I just briefly skimmed over an article called Atheism: a threat to civilization from Father Alphonse de Valk of Catholic Insight. It’s your typical anti-Atheist scare piece, calling up the specters of Lenin, Stalin, Mao, and …
Wait a minute, they mentioned Hitler? As an atheist? Wow, that’s a surprise. I’m sure it would surprise him, too, seeing how he was a devout Catholic. Not that his religious beliefs are even relevant. Most of the atrocities carried out in the Holocaust were done by thousands of other good old-fashioned, God-fearing German citizens. Unless, of course, de Valk is insinuating that each and every person in Germany at the time was an atheist, I think he would do well to avoid mention of Hitler.
(On another note, what’s up with this obsession over comparing body counts? You’d think that, if a religious belief lead to a blameless moral standard, there would not be any kills under the Catholic church’s column in the ledger.)
The author of this article would do well to attend to the results of a study performed by his fellow Catholics at Creighton: the one called Cross-National Correlations of Quantifiable Societal Health with Popular Religiosity and Secularism in the Prosperous Democracies: A First Look. The study examined the varieties of religious belief in much of the first world, as well as the degree of devotion of the religious people, and compared them to various quantifiable variables – infant mortality, abortion, murder rates, et cetera.
Contrary to the thesis of Father de Valk’s article, the conclusion of the study was comprised of two major points:
- Increased levels of religious belief and increased religious fervor correlate to increases in the negative measures of societal health. To wit:
In general, higher rates of belief in and worship of a creator correlate with higher rates of homicide, juvenile and early adult mortality, STD infection rates, teen pregnancy, and abortion in the prosperous democracies. The most theistic prosperous democracy, the U.S., is exceptional … The United States is almost always the most dysfunctional of the developed democracies, sometimes spectacularly so, and almost always scores poorly. The view of the U.S. as a “shining city on the hill” to the rest of the world is falsified when it comes to basic measures of societal health. Youth suicide is an exception to the general trend because there is not a significant relationship between it and religious or secular factors. No democracy is known to have combined strong religiosity and popular denial of evolution with high rates of societal health. Higher rates of non-theism and acceptance of human evolution usually correlate with lower rates of dysfunction, and the least theistic nations are usually the least dysfunctional. None of the strongly secularized, pro-evolution democracies is experiencing high levels of measurable dysfunction. In some cases the highly religious U.S. is an outlier in terms of societal dysfunction from less theistic but otherwise socially comparable secular developed democracies. In other cases, the correlations are strongly graded, sometimes outstandingly so.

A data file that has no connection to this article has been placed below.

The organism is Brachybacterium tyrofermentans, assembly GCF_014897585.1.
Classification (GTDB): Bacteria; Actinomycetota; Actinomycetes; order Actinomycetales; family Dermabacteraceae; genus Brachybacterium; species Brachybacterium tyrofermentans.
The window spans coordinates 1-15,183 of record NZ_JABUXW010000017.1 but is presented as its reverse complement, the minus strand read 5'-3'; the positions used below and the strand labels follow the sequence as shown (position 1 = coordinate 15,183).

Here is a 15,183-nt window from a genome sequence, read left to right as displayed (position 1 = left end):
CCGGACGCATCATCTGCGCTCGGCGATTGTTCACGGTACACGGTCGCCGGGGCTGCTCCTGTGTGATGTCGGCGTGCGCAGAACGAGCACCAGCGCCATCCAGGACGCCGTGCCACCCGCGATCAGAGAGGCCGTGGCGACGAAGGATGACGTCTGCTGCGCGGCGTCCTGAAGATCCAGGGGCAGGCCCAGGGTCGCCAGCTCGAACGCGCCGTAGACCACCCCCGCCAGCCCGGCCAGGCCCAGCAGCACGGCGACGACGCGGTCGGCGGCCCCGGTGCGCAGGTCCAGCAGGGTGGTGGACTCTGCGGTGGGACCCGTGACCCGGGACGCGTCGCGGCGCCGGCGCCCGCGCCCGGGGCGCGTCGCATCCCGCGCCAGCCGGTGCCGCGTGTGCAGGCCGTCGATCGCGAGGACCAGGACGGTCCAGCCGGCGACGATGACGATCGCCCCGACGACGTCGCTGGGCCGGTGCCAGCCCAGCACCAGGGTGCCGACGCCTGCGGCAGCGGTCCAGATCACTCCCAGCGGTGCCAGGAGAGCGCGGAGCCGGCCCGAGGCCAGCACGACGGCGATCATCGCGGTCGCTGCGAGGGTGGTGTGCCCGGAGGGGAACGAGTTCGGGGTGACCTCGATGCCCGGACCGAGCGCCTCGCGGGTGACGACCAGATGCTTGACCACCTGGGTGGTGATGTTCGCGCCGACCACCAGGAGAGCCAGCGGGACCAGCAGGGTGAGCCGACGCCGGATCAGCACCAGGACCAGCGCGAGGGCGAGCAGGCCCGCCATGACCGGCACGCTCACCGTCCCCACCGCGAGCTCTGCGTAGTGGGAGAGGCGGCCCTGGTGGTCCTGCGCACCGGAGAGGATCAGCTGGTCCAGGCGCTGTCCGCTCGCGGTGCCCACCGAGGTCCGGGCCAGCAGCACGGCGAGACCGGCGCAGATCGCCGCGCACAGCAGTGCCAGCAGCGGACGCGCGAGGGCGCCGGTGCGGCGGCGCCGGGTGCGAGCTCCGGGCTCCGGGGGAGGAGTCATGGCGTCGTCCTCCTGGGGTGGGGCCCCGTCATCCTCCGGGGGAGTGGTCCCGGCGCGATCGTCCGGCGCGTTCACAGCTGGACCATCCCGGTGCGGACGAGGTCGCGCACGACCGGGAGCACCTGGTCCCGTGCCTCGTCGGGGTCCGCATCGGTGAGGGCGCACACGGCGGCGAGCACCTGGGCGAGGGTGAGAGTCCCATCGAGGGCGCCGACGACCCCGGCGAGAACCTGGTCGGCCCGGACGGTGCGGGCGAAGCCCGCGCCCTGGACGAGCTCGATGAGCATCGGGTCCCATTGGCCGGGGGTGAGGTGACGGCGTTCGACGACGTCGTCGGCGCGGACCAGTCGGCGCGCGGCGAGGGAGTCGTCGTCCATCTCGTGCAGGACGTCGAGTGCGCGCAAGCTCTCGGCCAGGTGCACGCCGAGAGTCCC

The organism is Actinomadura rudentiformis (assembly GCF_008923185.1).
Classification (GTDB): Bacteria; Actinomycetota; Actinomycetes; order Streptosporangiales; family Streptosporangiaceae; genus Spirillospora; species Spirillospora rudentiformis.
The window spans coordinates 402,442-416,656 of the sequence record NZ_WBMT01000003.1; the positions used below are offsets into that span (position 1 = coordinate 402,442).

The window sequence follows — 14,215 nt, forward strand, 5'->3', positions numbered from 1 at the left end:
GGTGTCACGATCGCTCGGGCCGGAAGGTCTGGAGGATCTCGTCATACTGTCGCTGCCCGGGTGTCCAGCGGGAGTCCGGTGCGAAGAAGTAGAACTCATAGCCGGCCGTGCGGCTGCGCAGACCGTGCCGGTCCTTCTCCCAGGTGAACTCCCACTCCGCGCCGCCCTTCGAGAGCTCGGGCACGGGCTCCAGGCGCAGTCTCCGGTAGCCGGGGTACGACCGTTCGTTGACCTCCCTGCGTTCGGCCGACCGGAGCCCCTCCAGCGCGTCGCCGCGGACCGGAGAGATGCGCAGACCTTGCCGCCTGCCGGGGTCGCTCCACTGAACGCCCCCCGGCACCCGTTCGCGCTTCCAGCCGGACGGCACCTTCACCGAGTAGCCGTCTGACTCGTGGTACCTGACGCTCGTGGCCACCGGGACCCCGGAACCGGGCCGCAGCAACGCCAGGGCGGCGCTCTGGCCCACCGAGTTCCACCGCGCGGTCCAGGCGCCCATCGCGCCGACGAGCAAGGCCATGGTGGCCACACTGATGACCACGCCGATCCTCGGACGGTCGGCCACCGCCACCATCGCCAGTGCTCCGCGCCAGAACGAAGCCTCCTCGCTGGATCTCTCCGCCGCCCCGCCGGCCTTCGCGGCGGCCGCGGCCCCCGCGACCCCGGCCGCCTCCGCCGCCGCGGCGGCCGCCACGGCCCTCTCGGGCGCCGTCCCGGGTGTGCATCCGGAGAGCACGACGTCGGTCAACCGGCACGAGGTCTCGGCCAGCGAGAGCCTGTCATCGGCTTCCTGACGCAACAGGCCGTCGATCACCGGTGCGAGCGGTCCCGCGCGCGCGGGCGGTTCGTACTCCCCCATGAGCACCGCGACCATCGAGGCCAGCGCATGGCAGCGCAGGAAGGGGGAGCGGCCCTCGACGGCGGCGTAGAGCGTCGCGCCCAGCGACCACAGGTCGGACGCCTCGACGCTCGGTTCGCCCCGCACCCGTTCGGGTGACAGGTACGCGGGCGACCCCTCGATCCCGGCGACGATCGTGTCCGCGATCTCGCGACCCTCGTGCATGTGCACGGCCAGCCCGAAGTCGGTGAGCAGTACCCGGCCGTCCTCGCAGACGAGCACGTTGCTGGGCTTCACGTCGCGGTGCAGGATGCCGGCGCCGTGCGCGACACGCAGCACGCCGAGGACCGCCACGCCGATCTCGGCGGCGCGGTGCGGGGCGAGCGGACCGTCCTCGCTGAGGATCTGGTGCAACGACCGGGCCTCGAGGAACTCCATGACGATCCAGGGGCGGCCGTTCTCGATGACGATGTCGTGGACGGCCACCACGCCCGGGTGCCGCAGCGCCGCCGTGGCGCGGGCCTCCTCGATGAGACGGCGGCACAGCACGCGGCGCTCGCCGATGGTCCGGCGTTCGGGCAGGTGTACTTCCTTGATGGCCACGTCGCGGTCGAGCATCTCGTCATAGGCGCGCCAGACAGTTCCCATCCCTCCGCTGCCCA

If the data showed that the U.S. enjoyed higher rates of societal health than the more secular, pro-evolution democracies, then the opinion that popular belief in a creator is strongly beneficial to national cultures would be supported. Although they are by no means utopias, the populations of secular democracies are clearly able to govern themselves and maintain societal cohesion. Indeed, the data examined in this study demonstrates that only the more secular, pro-evolution democracies have, for the first time in history, come closest to achieving practical “cultures of life” that feature low rates of lethal crime, juvenile-adult mortality, sex related dysfunction, and even abortion. The least theistic secular developed democracies such as Japan, France, and Scandinavia have been most successful in these regards. The non-religious, pro-evolution democracies contradict the dictum that a society cannot enjoy good conditions unless most citizens ardently believe in a moral creator. The widely held fear that a Godless citizenry must experience societal disaster is therefore refuted. Contradicting these conclusions requires demonstrating a positive link between theism and societal conditions in the first world with a similarly large body of data – a doubtful possibility in view of the observable trends.
Ouch. So much for atheism being dangerous, eh? Oh, and also…
There is evidence that within the U.S. strong disparities in religious belief versus acceptance of evolution are correlated with similarly varying rates of societal dysfunction, the strongly theistic, anti-evolution south and mid-west having markedly worse homicide, mortality, STD, youth pregnancy, marital and related problems than the northeast where societal conditions, secularization, and acceptance of evolution approach European norms.
I think this nicely refutes the entire article from Father de Valk, papal quotes, scriptural references, and all.
But don’t expect a retraction from someone like this. He’s not interested in facts, only in the promotion of fearmongering.